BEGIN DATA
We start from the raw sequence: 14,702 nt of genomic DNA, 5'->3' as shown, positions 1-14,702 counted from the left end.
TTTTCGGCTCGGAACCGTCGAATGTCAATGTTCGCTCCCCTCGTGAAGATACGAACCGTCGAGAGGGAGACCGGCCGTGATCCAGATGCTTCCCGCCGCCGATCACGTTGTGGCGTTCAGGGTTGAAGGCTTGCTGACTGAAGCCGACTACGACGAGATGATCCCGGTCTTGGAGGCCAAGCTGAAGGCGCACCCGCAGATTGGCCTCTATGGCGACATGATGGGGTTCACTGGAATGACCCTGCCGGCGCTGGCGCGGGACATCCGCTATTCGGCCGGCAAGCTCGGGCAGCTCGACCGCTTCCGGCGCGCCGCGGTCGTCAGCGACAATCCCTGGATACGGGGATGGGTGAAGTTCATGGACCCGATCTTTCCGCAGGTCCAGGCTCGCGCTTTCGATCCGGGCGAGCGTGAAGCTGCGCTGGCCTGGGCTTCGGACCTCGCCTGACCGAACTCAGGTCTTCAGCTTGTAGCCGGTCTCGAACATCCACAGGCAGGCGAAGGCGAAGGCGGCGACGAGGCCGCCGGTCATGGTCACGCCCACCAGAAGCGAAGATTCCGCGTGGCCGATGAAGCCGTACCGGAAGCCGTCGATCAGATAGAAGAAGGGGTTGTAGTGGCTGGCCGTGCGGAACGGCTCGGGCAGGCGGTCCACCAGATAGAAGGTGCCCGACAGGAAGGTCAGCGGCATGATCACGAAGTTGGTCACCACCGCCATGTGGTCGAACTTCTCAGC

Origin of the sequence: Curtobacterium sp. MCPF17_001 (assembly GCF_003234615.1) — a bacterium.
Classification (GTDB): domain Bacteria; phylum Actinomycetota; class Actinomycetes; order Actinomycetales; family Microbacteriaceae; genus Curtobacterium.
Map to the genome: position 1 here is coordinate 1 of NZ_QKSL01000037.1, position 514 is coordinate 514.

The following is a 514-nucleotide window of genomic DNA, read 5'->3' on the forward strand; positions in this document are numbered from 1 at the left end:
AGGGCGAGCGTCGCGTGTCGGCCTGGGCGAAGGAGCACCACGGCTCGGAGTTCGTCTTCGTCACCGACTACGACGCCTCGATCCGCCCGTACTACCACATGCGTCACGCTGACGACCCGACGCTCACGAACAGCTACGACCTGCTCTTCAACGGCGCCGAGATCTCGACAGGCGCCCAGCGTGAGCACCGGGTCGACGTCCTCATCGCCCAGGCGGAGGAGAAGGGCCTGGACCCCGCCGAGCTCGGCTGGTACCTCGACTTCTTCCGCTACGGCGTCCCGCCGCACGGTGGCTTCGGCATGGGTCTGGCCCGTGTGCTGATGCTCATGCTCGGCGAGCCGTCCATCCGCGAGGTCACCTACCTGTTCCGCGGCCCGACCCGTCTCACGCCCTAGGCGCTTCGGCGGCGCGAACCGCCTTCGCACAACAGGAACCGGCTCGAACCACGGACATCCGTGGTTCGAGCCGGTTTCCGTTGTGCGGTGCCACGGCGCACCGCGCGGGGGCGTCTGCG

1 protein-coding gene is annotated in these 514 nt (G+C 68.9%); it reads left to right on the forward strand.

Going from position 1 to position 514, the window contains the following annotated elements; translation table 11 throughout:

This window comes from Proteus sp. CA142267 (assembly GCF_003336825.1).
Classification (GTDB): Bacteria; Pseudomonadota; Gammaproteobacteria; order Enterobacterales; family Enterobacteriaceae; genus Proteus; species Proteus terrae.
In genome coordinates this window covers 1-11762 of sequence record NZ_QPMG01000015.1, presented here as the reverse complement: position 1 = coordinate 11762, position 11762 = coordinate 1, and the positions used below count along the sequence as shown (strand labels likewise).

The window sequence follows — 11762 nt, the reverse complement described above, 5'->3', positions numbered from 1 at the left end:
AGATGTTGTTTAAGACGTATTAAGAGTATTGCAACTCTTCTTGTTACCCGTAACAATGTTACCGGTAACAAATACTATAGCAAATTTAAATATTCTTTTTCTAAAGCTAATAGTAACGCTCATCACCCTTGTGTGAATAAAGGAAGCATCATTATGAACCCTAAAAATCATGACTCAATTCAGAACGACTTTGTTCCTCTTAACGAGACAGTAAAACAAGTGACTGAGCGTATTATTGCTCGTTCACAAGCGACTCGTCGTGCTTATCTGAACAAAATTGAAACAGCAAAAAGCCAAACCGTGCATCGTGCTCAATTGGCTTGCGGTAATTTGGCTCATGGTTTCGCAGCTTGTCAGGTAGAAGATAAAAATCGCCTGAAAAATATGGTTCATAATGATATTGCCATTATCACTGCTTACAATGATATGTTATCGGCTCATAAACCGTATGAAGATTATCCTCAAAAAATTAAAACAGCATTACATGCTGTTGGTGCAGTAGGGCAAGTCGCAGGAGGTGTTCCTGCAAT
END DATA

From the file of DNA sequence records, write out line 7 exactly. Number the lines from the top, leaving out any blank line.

AGGGCGAGCGTCGCGTGTCGGCCTGGGCGAAGGAGCACCACGGCTCGGAGTTCGTCTTCGTCACCGACTACGACGCCTCGATCCGCCCGTACTACCACATGCGTCACGCTGACGACCCGACGCTCACGAACAGCTACGACCTGCTCTTCAACGGCGCCGAGATCTCGACAGGCGCCCAGCGTGAGCACCGGGTCGACGTCCTCATCGCCCAGGCGGAGGAGAAGGGCCTGGACCCCGCCGAGCTCGGCTGGTACCTCGACTTCTTCCGCTACGGCGTCCCGCCGCACGGTGGCTTCGGCATGGGTCTGGCCCGTGTGCTGATGCTCATGCTCGGCGAGCCGTCCATCCGCGAGGTCACCTACCTGTTCCGCGGCCCGACCCGTCTCACGCCCTAGGCGCTTCGGCGGCGCGAACCGCCTTCGCACAACAGGAACCGGCTCGAACCACGGACATCCGTGGTTCGAGCCGGTTTCCGTTGTGCGGTGCCACGGCGCACCGCGCGGGGGCGTCTGCG